Singapore-based AIQ, a visual recognition technology (VRT) venture that merges artificial intelligence (AI) and image recognition technology, aims to leverage on the technology to enable a more seamless interaction between consumers and both live and static images, across different verticals.
This technology enables brands to connect and interacts with their customers across the offline and online world. According to the company, by leveraging AIQ’s VRT technology – termed Carrot Visual Technology – it can integrate various platforms and channels to enable interaction between consumers and the online & offline content of brands.
The company claims that with the use of VRT, consumers will be able to use their mobile devices to scan images and connect with the relevant information online.
In an exchange with KrAsia, CEO Marcus Tan explains that AIQ’s revenue model is based on charging for the use of its software. Operating via a software-as-a-service (SaaS) revenue model, customers pay a set-up fee to onboard and a monthly subscription fee of different tiers.
The technology has a wide array of applications and can be used in the Meetings, Incentive Travel, Conventions, and Exhibitions (MICE) industry, as well as in retail, advertising, and medical sectors.
In the case of the MICE, VRT enables greater interactivity, allowing attendees to access real-time data while organisers get to collect relevant and highly targeted data. Such usage can enhance the user experience and increases engagement due to the experiential difference. It also has a sustainability element, given the fact that technology’s use can reduce paper usage, in terms of the common brochures and pamphlets typically seen at events.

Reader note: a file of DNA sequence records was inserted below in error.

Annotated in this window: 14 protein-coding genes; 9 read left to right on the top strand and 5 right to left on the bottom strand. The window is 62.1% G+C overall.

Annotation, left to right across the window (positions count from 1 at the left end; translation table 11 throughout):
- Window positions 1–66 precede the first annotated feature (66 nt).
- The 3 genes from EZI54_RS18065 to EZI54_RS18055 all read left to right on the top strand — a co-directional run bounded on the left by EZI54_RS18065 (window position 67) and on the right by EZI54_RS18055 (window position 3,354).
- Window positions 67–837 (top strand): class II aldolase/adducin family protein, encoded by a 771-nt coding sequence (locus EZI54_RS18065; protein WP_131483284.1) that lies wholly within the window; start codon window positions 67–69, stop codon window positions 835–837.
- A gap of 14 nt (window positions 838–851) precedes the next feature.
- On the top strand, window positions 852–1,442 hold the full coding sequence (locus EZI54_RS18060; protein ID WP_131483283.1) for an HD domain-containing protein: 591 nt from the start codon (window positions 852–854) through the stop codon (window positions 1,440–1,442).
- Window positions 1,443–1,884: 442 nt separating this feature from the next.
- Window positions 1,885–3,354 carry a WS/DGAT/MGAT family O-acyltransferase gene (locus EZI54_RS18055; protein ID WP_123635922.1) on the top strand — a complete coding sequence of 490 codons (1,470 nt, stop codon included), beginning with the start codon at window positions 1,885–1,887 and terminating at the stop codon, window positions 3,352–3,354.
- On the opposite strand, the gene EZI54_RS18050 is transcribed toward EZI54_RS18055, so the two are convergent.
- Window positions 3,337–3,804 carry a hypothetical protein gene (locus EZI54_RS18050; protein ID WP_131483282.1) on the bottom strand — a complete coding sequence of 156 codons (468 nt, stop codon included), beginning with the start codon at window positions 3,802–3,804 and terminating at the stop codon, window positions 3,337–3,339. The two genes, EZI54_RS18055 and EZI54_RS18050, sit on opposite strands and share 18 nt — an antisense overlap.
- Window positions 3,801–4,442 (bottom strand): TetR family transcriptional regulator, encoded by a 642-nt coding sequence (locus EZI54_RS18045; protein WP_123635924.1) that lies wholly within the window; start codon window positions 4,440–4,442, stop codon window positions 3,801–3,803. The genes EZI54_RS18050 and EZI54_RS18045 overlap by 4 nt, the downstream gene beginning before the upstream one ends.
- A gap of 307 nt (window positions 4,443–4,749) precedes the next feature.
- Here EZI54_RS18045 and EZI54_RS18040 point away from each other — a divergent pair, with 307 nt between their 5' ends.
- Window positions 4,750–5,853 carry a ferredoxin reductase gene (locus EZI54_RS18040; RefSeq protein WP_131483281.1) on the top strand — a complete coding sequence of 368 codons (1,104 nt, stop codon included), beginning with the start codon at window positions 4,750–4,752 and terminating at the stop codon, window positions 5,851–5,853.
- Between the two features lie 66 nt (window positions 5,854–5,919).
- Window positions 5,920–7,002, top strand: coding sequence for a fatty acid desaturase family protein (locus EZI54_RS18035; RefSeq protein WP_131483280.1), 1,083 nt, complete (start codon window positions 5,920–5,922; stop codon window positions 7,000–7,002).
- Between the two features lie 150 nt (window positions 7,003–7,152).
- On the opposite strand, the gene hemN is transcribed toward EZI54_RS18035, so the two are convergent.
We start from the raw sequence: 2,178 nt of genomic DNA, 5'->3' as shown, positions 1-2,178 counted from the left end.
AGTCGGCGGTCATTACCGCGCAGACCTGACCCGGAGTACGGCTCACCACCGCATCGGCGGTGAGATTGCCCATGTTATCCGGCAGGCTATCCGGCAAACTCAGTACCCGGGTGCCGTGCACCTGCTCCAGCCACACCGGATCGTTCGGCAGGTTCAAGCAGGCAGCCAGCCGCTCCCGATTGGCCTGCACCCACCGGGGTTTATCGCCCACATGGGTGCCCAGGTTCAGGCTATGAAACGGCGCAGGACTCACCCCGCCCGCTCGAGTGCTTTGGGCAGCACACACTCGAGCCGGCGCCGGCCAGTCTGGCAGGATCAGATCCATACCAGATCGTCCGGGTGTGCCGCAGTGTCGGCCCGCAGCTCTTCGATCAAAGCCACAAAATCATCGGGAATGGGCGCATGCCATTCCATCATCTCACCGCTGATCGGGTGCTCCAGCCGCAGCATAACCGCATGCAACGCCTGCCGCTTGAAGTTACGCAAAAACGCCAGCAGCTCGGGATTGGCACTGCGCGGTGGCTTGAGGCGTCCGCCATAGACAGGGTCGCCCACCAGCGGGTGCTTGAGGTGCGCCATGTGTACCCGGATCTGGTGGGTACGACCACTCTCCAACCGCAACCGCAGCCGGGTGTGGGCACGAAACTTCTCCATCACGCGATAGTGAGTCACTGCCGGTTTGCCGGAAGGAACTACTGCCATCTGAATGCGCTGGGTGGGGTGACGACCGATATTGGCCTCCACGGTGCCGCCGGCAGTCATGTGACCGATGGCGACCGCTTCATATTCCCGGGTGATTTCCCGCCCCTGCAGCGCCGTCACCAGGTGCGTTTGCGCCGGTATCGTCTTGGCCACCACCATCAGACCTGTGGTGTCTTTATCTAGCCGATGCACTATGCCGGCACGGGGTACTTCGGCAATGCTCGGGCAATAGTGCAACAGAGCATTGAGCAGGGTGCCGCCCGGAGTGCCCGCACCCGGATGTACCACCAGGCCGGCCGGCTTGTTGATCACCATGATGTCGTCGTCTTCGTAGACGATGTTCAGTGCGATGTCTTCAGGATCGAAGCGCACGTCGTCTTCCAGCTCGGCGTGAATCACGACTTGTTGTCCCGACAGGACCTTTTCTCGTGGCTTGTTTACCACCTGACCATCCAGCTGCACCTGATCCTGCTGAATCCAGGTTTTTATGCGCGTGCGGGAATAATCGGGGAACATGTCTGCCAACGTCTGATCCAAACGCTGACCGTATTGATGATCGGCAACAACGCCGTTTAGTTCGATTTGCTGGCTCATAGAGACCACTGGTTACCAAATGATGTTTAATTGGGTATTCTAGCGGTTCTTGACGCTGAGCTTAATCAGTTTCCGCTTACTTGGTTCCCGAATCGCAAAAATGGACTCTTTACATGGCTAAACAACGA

Elaborating on other use cases for the technology, Tan shares that the company worked with Charles and Keith Malaysia back in 2015 to develop an in-store online-to-offline (O2O) mobile solution where users could scan store displays to browse the Fall/Winter Collection 2015. A total of 11,936 scans were captured during the campaign.
“Another example would be with the community clubs in Singapore. AIQ’s technology was used by Keat Hong Community Club to allow residents to access and read real-time information by using their mobile phone cameras and a mobile app to interact with photos in the community club to learn more about its history. Interested parties can also sign up for courses and event via scanning posters and digital kiosks,” he adds.
The technology allows small and medium enterprises (SMEs) to bridge O2O interactions. Tan illustrates this with the example of visual technology permitting furniture shopping to be conducted through a smartphone; consumers can scan pictures on a wall to purchase their selected furniture. For furniture retailers, this has the benefit of reducing manpower costs, solving shop space constraints and simplifying the purchase process.
The same applies to retail dining, with diners able to download a restaurant’s mobile app to scan pictures and make orders via their own smartphones. This has the effect of reducing the overuse of tablet computers, as well as permitting diners and restaurants to track past orders and diners’ personal preferences.
Traditional advertising is another domain VRT is expected to impact. The sector has seen declining revenues as expenditures shift towards digital advertising channels. For instance, VRT-powered interactive advertisements on billboards can offer instant information and payment options, rendering the process more seamless and potentially driving higher conversion rates and increased sales revenue.
Editor: Shiwen Yap
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